October 29 Shitamachi
Center-city Metropolis Ginza - quiet backstreet Yanaka Ginza
Still jet-lagged when I woke up. Not in the wee-hours,
but still early in the rush, so I went out audio-taping.
One of this trip's objectives was to bring home
Yamanote line sounds - most of its stations have a
generic buzzer-tone indicating doors closing, but I've
wanted a recording of that special, wintry jingle they
play at Shibuya, so I brought along my little Sony recorder.
Rode up to Shinjuku and back, and along the way came
to the realization that all the stations have
unique sonic signatures now! Some even have different
musics for trains traveling in opposite directions.
Later I came to the conclusion that only Ueno, of
all the 29 stations on this circular JR line
around the center city, retains the old generic tone.
-- Hear Shibuya (100K mp3 file) --
Then over to the Ginza to change
more money - initially thought a better deal for my
Traveler's Checks could be received at an American
Express office (this is true in Europe - no service
charge), but a futile search for their local bureau
was eventually terminated by a telephone call which
revealed they don't cash their checks in Japan, must
go to a bank instead - so I did, a Fuji Bank, after
some bookstore browsing at Jena in the Ginza.
Then I had one of the Little
Adventures in Tokyo, provided by a somewhat
obscure little guide I came across by chance a few
months back. This one was the chapter titled
"A Walk Through Old Tokyo" and out of all that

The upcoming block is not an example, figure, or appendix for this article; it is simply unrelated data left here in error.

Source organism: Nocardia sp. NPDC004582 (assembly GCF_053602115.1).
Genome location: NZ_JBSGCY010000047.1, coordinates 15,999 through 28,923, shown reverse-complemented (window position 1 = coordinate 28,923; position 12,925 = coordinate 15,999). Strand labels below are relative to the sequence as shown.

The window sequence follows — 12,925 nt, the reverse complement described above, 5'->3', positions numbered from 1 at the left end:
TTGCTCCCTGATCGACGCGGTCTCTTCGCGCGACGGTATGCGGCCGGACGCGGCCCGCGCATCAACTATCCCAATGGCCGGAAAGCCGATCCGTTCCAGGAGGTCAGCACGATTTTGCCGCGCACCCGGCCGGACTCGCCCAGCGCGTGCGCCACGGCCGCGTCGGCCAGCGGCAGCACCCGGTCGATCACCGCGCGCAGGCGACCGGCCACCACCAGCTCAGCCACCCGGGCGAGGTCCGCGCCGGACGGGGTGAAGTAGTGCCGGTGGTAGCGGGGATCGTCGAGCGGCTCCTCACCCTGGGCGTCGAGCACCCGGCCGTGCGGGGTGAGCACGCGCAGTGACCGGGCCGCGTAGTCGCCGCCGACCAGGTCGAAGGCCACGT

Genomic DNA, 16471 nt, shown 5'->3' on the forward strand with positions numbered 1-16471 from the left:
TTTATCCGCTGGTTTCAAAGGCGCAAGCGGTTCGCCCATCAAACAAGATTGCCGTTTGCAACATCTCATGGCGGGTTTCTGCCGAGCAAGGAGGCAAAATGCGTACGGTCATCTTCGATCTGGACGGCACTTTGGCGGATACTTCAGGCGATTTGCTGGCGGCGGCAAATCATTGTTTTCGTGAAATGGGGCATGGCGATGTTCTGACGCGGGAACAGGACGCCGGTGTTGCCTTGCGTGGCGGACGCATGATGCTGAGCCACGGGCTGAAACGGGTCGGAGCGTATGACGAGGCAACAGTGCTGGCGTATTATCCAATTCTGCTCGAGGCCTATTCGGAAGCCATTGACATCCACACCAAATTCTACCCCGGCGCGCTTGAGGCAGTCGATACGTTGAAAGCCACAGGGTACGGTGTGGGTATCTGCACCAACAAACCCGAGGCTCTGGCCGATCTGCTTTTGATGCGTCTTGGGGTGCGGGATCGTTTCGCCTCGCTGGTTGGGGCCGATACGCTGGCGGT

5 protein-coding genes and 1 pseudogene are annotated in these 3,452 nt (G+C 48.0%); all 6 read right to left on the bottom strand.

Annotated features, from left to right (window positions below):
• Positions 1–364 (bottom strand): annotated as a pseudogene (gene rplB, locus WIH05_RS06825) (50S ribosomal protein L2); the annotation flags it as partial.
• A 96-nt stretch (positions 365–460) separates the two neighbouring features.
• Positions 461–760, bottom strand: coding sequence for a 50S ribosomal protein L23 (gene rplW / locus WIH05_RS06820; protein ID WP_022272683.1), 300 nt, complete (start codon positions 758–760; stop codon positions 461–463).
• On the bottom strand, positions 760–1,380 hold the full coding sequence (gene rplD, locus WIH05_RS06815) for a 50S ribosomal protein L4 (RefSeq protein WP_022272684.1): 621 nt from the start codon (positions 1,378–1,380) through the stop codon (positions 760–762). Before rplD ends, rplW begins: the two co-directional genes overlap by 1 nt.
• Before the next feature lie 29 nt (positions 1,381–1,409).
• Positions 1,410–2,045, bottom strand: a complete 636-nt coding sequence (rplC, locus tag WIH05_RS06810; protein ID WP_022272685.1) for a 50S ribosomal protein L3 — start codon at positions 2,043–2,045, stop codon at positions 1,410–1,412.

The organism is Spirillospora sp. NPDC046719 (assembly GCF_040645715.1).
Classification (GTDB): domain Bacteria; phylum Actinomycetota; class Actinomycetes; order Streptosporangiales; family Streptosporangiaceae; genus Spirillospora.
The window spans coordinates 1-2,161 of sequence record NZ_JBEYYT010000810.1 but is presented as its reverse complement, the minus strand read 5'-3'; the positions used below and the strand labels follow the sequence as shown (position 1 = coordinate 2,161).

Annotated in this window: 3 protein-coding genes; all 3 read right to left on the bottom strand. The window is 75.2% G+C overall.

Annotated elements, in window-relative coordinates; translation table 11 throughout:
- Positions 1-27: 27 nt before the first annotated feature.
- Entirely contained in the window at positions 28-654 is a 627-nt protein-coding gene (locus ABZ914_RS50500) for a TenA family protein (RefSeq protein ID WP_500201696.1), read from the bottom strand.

book's excellent information, it's the adventure
I followed the closest, using the text's map and
detailed instruction. ("Cross the red bridge and
walk around the shrine... take the alley in
front..." etc.) Initially it took me through a
delightful little "pocket" park called Sudo Koen,
then on to the winding neighborhood shopping street
of Yanaka Ginza, where I bought some green tea
at a shop called Kamekichi Tea Merchants.
Although I didn't plan on a souvenir tea
purchase until later, the place was so nice
and they serve everybody a cup, I couldn't
resist. The path continued, meandering around
this neighborhood, through a graveyard
(not a common sight, since cremation's
the norm in this crowded land) and onto a
region dense with temples, shrines, and little
shops - I was reminded of Kyoto. At one point I
discovered a viable
ryokan, and took one of their
brochures for reference, next trip.
Eventually, feet and legs aching, I returned to
Gotanda, exploring the area around the hotel,
which is dense with eating and entertainment
establishments. For dinner I had some grilled
chicken at a rabata-ya called the Yakitori
Akiyoshi, which I decided (based on the
slick presentation encountered within) must
be part of a chain.